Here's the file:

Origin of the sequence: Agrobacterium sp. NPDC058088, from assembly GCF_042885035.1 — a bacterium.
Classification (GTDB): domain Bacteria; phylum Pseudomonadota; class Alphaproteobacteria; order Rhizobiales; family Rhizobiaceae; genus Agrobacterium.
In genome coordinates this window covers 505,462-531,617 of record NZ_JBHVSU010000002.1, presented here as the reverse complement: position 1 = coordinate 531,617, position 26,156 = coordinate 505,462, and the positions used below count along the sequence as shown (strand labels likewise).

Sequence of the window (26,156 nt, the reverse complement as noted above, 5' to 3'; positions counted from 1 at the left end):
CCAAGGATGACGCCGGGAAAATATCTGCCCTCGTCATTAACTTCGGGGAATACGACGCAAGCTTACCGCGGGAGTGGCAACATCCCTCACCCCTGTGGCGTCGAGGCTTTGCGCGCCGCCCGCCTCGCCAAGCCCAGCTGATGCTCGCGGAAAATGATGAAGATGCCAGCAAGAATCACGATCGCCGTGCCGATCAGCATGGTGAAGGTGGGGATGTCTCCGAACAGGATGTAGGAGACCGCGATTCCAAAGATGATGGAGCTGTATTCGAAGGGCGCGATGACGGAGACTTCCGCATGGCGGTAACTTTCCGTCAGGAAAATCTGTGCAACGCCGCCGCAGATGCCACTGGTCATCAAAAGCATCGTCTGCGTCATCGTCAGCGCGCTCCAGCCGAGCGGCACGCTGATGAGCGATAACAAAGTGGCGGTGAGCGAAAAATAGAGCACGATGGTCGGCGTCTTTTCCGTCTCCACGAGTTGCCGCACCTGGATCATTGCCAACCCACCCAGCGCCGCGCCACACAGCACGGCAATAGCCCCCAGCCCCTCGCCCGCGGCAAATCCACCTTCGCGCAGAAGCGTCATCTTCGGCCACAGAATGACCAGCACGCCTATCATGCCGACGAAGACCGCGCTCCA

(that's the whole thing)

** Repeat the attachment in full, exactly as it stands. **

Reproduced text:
Origin of the sequence: Agrobacterium sp. NPDC058088, from assembly GCF_042885035.1 — a bacterium.
Classification (GTDB): domain Bacteria; phylum Pseudomonadota; class Alphaproteobacteria; order Rhizobiales; family Rhizobiaceae; genus Agrobacterium.
In genome coordinates this window covers 505,462-531,617 of record NZ_JBHVSU010000002.1, presented here as the reverse complement: position 1 = coordinate 531,617, position 26,156 = coordinate 505,462, and the positions used below count along the sequence as shown (strand labels likewise).

Sequence of the window (26,156 nt, the reverse complement as noted above, 5' to 3'; positions counted from 1 at the left end):
CCAAGGATGACGCCGGGAAAATATCTGCCCTCGTCATTAACTTCGGGGAATACGACGCAAGCTTACCGCGGGAGTGGCAACATCCCTCACCCCTGTGGCGTCGAGGCTTTGCGCGCCGCCCGCCTCGCCAAGCCCAGCTGATGCTCGCGGAAAATGATGAAGATGCCAGCAAGAATCACGATCGCCGTGCCGATCAGCATGGTGAAGGTGGGGATGTCTCCGAACAGGATGTAGGAGACCGCGATTCCAAAGATGATGGAGCTGTATTCGAAGGGCGCGATGACGGAGACTTCCGCATGGCGGTAACTTTCCGTCAGGAAAATCTGTGCAACGCCGCCGCAGATGCCACTGGTCATCAAAAGCATCGTCTGCGTCATCGTCAGCGCGCTCCAGCCGAGCGGCACGCTGATGAGCGATAACAAAGTGGCGGTGAGCGAAAAATAGAGCACGATGGTCGGCGTCTTTTCCGTCTCCACGAGTTGCCGCACCTGGATCATTGCCAACCCACCCAGCGCCGCGCCACACAGCACGGCAATAGCCCCCAGCCCCTCGCCCGCGGCAAATCCACCTTCGCGCAGAAGCGTCATCTTCGGCCACAGAATGACCAGCACGCCTATCATGCCGACGAAGACCGCGCTCCA